The purpose of this project is to analyze Jane Austen's unfinished novel Sanditon (1817) and its inclusion of a character of color. This thesis discusses Austen's mixed-race heiress, Miss Lambe, in the context of two other pieces of fiction that feature mixed-race heroines--the anonymously published The Woman of Colour (1808) and Mary Ann Sullivan's Owen Castle (1816). Scholarship on Austen's awareness of the Abolitionist movement and her sympathy for its politics has previously been published. I advance our conversations on the subject by discussing Austen's Miss Lambe as a mixed-race heiress in the context of gender, race, and ethnicity in …

Contributors
Baugh, Victoria Lynn, Looser, Devoney, Justice, George, et al.
Created Date
2017

Situated within seminal debates on the questions of liberation and justice viewed from the postcolonial context, this dissertation evaluates freedom narratives from both sides of the colonial divide during the period of high imperialism. Creating a transnational grouping of three diverse historical figures, E. M. Forster, M. K. Gandhi, and James Joyce, I argue for similarities in these writers’ narrative construction of “freedom” against colonial modernity. I argue that despite these writers’ widely disparate historical and cultural determinations, which uniquely particularize each of their freedom formulas as well as freedom “ideals” – the ideal of culture for Forster, renunciation for …

Contributors
Mehta, Bina, Bivona, Daniel, Codell, Julie, et al.
Created Date
2017

This dissertation is a study of place and the ways that place plays a role in the stories we tell about ourselves and the ways we interact with the world. It is also the study of a moment in time and how a moment can impact what came before and all that follows. By taking on the subject of 1920s anglophone modernism in France I explore the way this particular time and place drew upon the past and impacted the future of literary culture. Post World War I France serves as a fluid social, political, and cultural space and the …

Contributors
Dye, Dorothy, Clarke, Deborah, Canovas, Frédéric, et al.
Created Date
2016

“The Moral Sense of Touch: Teaching Tactile Values in Late Medieval England” investigates the intersections of popular science and religious education in the late fourteenth and fifteenth centuries. Taking an interdisciplinary approach, the project draws together a range of textual artifacts, from scientific manuals to private prayerbooks, to reconstruct the vast network of touch supporting the late medieval moral syllabus. I argue that new scientific understandings of the five senses, and specifically the sense of touch, had a great impact on the processes, procedures, and parlances of vernacular religious instruction in late medieval England. The study is organized around a …

Contributors
Russell, Arthur James, Newhauser, Richard G, Sturges, Robert, et al.
Created Date
2016

Rural Thrill is a broken fruit, an electric fence, and, at the end, the absence of body. It comes in three sections, with the first laying the foundation for the world in which the collection takes place—a small southern town, where there is obvious economic disparity and the supernatural is easily expected, believed, and in some cases, assumed. The second section focuses more closely on the main speaker of the collection who is growing into her own sexual desires against the backdrop of a murder which has swept through her town, complicating the speaker’s relationship to her body and the …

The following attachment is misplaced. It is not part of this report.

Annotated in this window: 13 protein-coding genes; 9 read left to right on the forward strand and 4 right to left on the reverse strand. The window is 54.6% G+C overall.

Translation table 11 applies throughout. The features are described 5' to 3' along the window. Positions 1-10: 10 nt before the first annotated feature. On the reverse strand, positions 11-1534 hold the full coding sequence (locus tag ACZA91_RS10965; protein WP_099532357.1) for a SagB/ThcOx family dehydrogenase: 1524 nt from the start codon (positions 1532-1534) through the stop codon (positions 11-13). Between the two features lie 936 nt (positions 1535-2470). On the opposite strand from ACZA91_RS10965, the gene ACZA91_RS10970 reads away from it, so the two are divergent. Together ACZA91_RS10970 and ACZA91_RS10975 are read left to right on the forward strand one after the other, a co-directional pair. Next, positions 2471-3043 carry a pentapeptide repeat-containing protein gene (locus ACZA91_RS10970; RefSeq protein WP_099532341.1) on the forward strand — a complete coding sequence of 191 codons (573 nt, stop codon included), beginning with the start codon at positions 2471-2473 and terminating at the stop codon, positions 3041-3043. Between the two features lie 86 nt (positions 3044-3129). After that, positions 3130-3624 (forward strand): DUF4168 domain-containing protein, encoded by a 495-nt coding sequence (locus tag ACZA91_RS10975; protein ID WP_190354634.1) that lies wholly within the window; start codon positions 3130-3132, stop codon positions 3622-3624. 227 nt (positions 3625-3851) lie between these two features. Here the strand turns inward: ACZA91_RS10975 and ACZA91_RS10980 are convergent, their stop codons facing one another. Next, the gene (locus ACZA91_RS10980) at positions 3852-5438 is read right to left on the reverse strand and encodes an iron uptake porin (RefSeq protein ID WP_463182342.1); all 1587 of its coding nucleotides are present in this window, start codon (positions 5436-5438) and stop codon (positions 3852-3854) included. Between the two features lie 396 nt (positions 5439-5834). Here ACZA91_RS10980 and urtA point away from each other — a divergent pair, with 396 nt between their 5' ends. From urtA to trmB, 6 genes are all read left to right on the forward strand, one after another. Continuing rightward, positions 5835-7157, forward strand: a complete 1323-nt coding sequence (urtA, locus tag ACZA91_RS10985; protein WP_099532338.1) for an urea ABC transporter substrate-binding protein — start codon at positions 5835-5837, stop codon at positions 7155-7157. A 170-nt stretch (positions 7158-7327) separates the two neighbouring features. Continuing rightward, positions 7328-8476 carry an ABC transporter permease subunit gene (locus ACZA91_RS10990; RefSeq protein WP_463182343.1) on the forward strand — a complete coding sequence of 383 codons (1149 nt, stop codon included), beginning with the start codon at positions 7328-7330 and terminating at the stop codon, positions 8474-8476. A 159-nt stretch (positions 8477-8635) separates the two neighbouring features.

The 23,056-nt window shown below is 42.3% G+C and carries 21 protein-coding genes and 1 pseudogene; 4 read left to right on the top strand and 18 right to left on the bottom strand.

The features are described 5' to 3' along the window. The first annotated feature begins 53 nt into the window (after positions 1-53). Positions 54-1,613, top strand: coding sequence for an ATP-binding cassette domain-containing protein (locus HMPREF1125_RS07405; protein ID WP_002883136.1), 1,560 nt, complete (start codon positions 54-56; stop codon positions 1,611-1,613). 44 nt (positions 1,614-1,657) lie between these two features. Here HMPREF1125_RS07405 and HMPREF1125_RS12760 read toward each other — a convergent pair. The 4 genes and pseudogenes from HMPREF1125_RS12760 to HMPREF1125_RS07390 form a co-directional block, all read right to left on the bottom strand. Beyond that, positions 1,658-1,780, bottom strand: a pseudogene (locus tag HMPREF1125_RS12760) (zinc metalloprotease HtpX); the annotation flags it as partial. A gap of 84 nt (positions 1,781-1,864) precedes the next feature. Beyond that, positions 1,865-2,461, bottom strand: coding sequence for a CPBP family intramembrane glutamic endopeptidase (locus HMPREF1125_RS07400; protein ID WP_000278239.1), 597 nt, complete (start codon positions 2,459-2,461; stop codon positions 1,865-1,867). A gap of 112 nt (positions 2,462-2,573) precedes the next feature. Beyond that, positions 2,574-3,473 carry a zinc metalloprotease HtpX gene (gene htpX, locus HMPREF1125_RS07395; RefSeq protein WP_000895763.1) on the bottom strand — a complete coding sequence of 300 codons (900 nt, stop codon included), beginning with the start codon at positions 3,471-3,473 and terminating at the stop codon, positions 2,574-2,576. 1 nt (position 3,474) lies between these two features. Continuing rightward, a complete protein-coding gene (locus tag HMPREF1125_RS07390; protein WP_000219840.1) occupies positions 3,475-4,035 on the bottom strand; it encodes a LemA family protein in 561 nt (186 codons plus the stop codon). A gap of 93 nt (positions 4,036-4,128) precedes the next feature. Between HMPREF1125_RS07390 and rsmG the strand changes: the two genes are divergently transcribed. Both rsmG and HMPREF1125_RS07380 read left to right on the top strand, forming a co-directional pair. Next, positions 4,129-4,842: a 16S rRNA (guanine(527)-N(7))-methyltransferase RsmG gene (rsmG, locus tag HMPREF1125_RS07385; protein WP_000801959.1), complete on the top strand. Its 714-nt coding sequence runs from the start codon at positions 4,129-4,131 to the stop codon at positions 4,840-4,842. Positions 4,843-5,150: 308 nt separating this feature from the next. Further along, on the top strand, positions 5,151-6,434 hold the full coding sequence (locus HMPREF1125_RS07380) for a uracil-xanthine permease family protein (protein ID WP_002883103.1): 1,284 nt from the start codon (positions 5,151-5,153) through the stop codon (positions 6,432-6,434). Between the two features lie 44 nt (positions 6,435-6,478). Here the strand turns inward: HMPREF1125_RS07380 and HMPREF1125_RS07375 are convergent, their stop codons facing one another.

Contributors
Albin, Lauren Elizabeth, Rios, Alberto, Goldberg, Beckian F, et al.
Created Date
2016

The Female Patient: American Women Writers Narrating Medicine and Psychology 1890-1930 considers how American women writers, including Charlotte Perkins Gilman, Zelda Fitzgerald, Sarah Orne Jewett, Edith Wharton, and Gertrude Stein, use the novel form to examine medical culture during and after the turn of the 20th century. These authors insert the viewpoint of the woman patient, I argue, to expose problematics of gendered medical relationships and women’s roles in medicine, as well as the complexities of the pre-Freudian medical environment. Issues such as categorizing and portrayal of mental illness, control and perception of the patient through treatment, women's alternative medical …

Contributors
Slatus, Kerri Linden, Clarke, Deborah, Holbo, Christine, et al.
Created Date
2016

Interrogating Rusticism utilizes concepts from postcolonial theory and studies in cosmopolitanism to examine the relationship between the country and the city in nineteenth-century Britain. The project considers the way in which rural people, places, and cultures were depicted in popular literature and introduces two new terms that help inform one’s understanding of rural and urban interaction. “Rusticism” refers to a discourse reminiscent of Orientalism that creates an “us and them” dichotomy through characterizations that essentialize rural experience and cast it as distinct from urban living. “Extrapolitanism” evokes a cultural practice similar to rooted cosmopolitanism that entails traveling back and forth …

Contributors
Hohner, Max William, Bivona, Dan, Tromp, Marlene, et al.
Created Date
2016